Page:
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Office of the Attorney General


Washington, DC





December 22, 1997





SUBJECT: Violence Against Providers of Reproductive Health Services

The number of bombings and other unlawful acts of violence, obstruction, and intimidation at reproductive health clinics nationwide has increased significantly this year. Already, at least 12 abortion clinics have been bombed in 1997--more than twice as many as in all of 1996. Although no abortion provider has been killed during this period, I am very concerned that persons who violate the law by committing acts of violence, obstructing access to clinics, or otherwise intimidating doctors and patients, have become increasingly aggressive, threatening and dangerous.

The Department must do everything it can to prevent unlawful interference with the delivery of constitutionally protected reproductive health care services, and it must continue to view as one of its highest priorities the investigation and prosecution of criminal and civil violations of the Freedom of Access to Clinic Entrances Act (FACE) and other relevant statutes. To achieve these ends, we must ensure that the level of coordination and communication among law enforcement officials--both between Main Justice and the United States Attorneys' Offices, and between federal and local officials in the field--is as high as possible.

In early September 1997, the Acting Assistant Attorney General for Civil Rights formed a working group here at the Department to coordinate policy objectives among federal agencies and to make sure that law enforcement efforts in this area are given the highest priority. Chaired by the Acting Assistant Attorney General for Civil Rights, the working group consists of senior representatives of the Civil Rights Division, the Executive Office of United States Attorneys, the Office of the Deputy Attorney General, the Federal Bureau of Investigation, the Bureau of Alcohol, Tobacco and Firearms, and the United States Marshals Service. The working group has begun meeting on a regular basis to share information and otherwise coordinate the government's prevention and law enforcement activities.

We need your help for the Department's initiative to be a success. Specifically, I direct that each United States Attorney take the following steps:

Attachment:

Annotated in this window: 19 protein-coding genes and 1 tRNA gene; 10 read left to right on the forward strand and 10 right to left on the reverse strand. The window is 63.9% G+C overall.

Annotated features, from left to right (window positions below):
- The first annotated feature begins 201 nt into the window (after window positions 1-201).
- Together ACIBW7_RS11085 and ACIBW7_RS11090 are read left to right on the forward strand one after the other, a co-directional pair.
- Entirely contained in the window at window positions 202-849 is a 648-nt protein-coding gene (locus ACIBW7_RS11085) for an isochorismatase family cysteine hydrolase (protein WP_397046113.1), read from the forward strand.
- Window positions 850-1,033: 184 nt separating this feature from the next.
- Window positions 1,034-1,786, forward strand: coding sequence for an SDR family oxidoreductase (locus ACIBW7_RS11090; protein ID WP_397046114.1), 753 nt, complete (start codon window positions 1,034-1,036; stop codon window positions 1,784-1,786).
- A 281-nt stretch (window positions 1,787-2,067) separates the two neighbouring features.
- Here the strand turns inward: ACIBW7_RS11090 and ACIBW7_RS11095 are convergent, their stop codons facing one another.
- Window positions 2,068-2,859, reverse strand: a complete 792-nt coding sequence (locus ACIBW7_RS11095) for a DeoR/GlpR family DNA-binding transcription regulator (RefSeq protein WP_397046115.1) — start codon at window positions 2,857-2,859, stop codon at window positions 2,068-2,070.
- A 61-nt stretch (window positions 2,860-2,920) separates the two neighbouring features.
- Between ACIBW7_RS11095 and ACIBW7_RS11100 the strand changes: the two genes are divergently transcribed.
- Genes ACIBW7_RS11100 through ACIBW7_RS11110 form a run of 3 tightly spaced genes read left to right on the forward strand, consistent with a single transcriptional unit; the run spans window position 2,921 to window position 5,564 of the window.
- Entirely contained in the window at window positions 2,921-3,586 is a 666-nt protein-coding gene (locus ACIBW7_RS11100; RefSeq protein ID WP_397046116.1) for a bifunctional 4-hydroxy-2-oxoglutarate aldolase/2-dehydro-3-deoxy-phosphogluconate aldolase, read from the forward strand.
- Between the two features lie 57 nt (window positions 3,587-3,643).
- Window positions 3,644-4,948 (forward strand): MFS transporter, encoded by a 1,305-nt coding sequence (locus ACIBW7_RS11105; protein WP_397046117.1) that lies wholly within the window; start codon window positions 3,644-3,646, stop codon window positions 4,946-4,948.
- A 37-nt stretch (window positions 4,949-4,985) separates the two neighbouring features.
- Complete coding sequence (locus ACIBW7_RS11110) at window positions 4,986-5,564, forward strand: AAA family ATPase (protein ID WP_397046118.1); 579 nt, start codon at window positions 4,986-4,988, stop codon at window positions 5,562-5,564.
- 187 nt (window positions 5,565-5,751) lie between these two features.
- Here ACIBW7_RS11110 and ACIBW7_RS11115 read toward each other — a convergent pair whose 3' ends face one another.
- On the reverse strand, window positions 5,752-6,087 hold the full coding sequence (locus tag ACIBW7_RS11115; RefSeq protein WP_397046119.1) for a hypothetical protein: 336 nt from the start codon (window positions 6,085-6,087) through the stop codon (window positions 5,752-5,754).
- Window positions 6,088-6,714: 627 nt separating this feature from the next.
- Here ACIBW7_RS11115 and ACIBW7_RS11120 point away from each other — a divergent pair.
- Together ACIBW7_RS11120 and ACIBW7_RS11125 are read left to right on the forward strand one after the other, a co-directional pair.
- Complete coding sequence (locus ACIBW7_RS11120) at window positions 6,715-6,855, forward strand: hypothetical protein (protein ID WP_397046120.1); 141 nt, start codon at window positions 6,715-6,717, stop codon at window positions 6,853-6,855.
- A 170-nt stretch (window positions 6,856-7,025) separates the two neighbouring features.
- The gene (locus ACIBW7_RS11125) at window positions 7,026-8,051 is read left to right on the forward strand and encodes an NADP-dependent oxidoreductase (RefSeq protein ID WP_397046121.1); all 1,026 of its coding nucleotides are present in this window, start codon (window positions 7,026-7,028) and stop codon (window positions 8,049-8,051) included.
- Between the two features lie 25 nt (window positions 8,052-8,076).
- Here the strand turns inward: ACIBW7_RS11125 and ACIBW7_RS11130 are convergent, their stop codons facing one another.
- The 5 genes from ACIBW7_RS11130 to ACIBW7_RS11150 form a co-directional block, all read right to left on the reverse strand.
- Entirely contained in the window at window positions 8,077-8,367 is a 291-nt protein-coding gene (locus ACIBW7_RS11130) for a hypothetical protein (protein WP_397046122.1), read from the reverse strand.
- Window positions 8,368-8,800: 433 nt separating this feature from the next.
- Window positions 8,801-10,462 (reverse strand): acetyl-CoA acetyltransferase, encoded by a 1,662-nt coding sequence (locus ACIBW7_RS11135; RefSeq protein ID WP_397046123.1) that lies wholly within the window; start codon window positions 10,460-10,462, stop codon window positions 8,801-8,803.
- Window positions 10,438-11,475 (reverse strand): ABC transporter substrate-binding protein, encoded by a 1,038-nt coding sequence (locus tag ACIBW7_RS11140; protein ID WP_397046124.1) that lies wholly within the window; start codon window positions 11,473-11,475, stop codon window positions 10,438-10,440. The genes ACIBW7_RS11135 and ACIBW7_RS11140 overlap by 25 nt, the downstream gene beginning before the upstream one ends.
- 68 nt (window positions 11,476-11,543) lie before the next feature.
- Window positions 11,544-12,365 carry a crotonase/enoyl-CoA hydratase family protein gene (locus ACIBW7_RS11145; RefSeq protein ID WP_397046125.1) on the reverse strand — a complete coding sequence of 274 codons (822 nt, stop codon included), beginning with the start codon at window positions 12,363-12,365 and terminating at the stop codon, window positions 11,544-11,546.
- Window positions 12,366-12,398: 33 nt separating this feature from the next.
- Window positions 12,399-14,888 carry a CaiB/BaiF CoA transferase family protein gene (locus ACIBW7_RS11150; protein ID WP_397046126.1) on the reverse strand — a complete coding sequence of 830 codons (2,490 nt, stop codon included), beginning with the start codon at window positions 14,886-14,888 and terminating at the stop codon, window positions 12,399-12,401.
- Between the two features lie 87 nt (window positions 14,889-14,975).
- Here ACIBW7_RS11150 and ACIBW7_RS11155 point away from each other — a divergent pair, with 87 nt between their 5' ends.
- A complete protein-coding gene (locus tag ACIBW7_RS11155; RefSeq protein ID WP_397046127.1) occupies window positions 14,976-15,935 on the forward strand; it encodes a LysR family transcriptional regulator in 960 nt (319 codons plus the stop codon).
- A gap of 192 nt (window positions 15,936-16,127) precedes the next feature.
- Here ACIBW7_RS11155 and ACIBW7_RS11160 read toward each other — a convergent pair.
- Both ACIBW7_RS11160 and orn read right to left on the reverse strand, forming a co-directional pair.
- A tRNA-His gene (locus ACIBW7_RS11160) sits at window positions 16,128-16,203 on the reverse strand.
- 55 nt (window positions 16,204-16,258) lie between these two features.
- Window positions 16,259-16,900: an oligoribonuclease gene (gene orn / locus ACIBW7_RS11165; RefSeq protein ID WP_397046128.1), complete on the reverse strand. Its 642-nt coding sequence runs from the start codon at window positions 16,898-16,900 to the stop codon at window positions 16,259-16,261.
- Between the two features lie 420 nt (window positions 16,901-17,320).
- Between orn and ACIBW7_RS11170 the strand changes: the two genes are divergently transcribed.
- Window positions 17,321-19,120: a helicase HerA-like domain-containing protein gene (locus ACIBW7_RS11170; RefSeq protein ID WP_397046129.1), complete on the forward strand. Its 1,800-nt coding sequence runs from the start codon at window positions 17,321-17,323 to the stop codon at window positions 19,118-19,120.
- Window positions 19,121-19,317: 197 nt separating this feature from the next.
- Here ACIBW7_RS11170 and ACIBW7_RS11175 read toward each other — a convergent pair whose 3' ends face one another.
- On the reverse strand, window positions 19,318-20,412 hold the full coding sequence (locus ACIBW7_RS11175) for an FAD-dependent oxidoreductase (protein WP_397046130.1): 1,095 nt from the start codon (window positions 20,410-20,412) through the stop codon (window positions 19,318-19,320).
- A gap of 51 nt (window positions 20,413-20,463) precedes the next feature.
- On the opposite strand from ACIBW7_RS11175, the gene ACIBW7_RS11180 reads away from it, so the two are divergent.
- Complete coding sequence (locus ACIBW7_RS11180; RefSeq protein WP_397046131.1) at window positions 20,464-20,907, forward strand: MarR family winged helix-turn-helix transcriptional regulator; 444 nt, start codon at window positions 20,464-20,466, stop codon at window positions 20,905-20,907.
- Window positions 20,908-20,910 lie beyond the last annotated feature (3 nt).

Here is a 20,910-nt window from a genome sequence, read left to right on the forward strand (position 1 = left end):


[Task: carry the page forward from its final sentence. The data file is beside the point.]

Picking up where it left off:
1.   Keep Main Justice (via the Civil Rights Division) informed of all relevant developments in your districts, regardless of how insignificant those developments may appear to you or your staff. The Civil Rights Division has learned a great deal about many of the persons and groups who perpetrate violent and other unlawful acts against abortion providers in different states around the country, and it may be able to provide you with significant information about a person's unlawful activities in other states--information of which you might not otherwise be aware. In addition, the Division has developed a substantial legal expertise in both the criminal and the civil enforcement of the FACE Act, and it stands ready to assist you in the prompt investigation and prosecution of your cases. The criminal provisions of the FACE Act have given the Department a valuable new tool for punishing and deterring acts of violence against abortion providers. Civil actions brought under the FACE Act may be particularly successful in curbing violence and unlawful acts of obstruction and intimidation at abortion clinics; the civil enforcement tools available including temporary restraining orders, injunctions, damages and civil penalties, can prevent violence and other unlawful conduct before it occurs.

Your principal point of contact within Main Justice should be Neal Kravitz, Counsel to the Acting Assistant Attorney General for Civil Rights. Mr. Kravitz can be reached at (202) 514-4016.

2.  As you know, in January 1995, following the murder of two clinic workers in Brookline, Massachusetts, President Clinton directed that all 93 United States Attorneys establish local task forces within their districts to coordinate law enforcement efforts relating to abortion violence. The President directed the United States Attorneys to include representatives of federal and local law enforcement agencies on their local task forces, to work with the United States Marshals Service and with senior officials in Main Justice to evaluate risks of harm to particular abortion providers or their patients, and to coordinate the provision of security for them when appropriate. Shortly thereafter, I directed the local task forces to coordinate the investigation and prosecution of possible violations of federal law involving access to reproductive health services.

I now direct that each of you promptly convene a meeting of the local abortion violence task force in your district. Make sure that all relevant federal and local law enforcement agencies are represented on the task force, and emphasize the high priority that efforts to protect against and prosecute abortion violence must receive. Make sure that procedures are in place for the sharing of information and the coordination of efforts when an act of violence or unlawful obstruction or intimidation occurs or is imminent, or when a request for protection must be evaluated.

3.   Identify a point of contact within your office. The point of contact should be a senior AUSA charged with directing the regular work of the local abortion violence task force and maintaining contact with the Civil Rights Division. Please provide the name, address and telephone number of the point of contact to Brenda Baldwin White, Counsel to the Director of the Executive Office for United States Attorneys, by January 7, 1998. Ms. White's fax number is (202) 514-8340.

Thank you in advance for your cooperation and assistance in this important responsibility.

Updated March 8, 2017